Frequent use of multiple lighting cues is nothing unusual for Sigel and Nakonechnyj. "We had everything on dimmers for the whole show," the gaffer confirms. "That’s how Tom and I work most of the time. We set up cross-fades in every other shot. We always like to be able to change the lighting and the relationships of the lights within a shot. It’s not to be theatrical or call attention to the lighting; it’s usually something very subtle that helps tell the story. In that way, this shot wasn’t unusual for us."

Nakonechnyj made use of a SparkTop dimmer board manufactured by the Israeli company Compulite. "It’s a self-contained computer board with 1,500 channels," he details. "It’s used primarily for rock ’n’ roll events, but I find it very useful, compact and easy to move around. It looks a lot like those old-fashioned laptop computers. It’s about that size, it has a screen and you can fold the whole thing up. I carried two of the boards on this show."

Sigel was able to enhance the lighting effect during the digital color correction at Technique. He and colorist Stephan Nakamura were able to smooth out the lighting transitions and give the scene an even more seamless look. "By digitally timing the movie, I was able to massage the difference in color between the two setups in ways I couldn’t have done traditionally," Sigel maintains. "We had a yellow-orange early-morning look in the first part of the scene, and we went to the more neutral, colder highlights in the second part. The end of the shot is grittier, more contrasty and harsh. During the tight close-up in between, we subtly changed the relationships of the lights on Sam within the set. We could have done a shot like this and finished on film, but it wouldn’t have been the same – the changes in lighting wouldn’t have been as smooth. With digital timing, we could do two different color corrections for the two sets and have a long color-correction dissolve in the middle of the scene during the close-up."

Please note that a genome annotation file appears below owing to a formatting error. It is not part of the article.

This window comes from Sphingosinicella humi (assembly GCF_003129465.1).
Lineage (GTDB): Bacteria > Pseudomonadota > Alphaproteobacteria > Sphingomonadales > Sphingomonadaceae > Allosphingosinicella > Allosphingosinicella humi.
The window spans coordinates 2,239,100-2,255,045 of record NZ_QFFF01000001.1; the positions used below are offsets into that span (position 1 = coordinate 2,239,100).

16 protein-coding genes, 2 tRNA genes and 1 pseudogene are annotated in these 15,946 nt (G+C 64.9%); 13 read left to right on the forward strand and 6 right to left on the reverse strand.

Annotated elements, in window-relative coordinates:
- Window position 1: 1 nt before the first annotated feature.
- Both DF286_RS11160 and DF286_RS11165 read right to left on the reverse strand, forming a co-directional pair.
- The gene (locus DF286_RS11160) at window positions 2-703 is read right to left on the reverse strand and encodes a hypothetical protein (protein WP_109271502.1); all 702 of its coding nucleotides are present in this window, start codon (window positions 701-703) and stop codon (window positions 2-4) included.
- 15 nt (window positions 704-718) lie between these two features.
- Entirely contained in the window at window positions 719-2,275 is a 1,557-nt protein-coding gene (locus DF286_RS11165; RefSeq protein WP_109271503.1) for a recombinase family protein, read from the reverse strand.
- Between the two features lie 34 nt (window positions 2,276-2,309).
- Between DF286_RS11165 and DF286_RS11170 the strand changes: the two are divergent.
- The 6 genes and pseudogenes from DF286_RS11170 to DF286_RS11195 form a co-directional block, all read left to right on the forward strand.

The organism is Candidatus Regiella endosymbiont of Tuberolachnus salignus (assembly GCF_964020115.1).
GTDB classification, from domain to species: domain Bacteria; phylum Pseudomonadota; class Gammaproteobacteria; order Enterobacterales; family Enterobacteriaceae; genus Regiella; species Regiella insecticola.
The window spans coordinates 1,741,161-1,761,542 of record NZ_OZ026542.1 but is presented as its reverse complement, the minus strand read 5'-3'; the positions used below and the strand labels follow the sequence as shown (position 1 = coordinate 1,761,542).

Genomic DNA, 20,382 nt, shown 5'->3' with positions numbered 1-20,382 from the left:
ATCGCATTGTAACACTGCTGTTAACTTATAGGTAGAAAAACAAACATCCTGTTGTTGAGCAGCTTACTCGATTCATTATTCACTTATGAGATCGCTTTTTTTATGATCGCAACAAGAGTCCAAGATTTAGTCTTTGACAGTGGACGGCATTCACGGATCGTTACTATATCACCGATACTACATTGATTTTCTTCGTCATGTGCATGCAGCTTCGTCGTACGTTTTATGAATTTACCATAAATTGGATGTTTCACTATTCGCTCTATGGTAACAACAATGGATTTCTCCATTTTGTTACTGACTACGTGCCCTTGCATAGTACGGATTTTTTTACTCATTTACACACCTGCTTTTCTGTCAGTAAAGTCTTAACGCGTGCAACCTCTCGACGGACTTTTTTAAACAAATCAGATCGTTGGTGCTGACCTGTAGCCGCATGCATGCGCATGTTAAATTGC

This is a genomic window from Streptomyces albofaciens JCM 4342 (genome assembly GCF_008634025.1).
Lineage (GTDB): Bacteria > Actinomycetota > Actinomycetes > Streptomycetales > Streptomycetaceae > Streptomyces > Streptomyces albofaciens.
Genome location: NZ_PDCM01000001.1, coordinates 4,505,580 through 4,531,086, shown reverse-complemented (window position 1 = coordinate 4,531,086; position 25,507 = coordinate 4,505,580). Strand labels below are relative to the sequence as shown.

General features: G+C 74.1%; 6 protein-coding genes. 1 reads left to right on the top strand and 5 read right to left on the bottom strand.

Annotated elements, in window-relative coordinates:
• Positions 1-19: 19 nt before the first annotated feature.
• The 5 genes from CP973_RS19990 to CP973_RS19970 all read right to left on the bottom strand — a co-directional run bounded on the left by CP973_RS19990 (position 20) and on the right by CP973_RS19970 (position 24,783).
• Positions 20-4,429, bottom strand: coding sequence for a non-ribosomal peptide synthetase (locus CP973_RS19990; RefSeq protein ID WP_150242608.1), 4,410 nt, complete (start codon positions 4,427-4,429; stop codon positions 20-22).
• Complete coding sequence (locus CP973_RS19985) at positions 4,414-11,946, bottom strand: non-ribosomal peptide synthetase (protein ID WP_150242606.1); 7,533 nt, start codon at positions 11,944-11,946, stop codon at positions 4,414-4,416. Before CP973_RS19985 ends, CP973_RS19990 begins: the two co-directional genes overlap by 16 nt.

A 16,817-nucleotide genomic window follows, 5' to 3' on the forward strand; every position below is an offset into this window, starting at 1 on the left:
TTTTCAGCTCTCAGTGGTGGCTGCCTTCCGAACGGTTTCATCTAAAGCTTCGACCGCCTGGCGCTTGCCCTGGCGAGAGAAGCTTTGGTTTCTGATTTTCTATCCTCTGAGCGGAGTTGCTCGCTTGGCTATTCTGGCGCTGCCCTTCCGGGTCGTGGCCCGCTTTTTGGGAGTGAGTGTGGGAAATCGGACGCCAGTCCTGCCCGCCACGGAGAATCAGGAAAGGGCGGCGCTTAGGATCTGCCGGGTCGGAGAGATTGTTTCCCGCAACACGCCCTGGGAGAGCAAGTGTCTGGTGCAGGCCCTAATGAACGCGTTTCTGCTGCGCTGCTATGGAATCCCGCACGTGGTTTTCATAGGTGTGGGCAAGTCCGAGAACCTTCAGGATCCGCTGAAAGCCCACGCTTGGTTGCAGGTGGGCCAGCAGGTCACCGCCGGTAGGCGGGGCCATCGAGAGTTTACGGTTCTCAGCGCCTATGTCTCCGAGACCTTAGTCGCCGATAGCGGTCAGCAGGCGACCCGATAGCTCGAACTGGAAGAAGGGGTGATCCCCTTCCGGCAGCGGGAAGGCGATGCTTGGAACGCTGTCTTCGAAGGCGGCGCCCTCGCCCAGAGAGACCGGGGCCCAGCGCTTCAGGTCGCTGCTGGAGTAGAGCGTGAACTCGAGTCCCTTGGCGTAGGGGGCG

Sigel believes that the kind of in-camera effect used for this transition can create a feeling in the viewer that cannot be duplicated with postproduction trickery. "With some shots, an audience will basically never know how they were done," he says. "But there are also many shots where you do this kind of choreography to give the scene an organic feel, and I think it gives the whole effect a kind of integrity. Conceptually, it’s the same idea as doing a Steadicam shot where you’re following a person from one place to another, only in this case, you’re following an idea. It’s like you have a whole train of thought from Penny’s story to what will, for better or worse, become an American icon, The Dating Game. And that part of the story is revealed in a single shot."



Super 35mm 2.35:1

Panaflex Millennium, XL; Aaton 35-III

Primo and Frazier lenses

Kodak Vision 500T 5279, Ektachrome 100D 5285, infrared and black-and-white

Digital Intermediate by Technique

Printed on Kodak Vision 2383

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© 2003 American Cinematographer.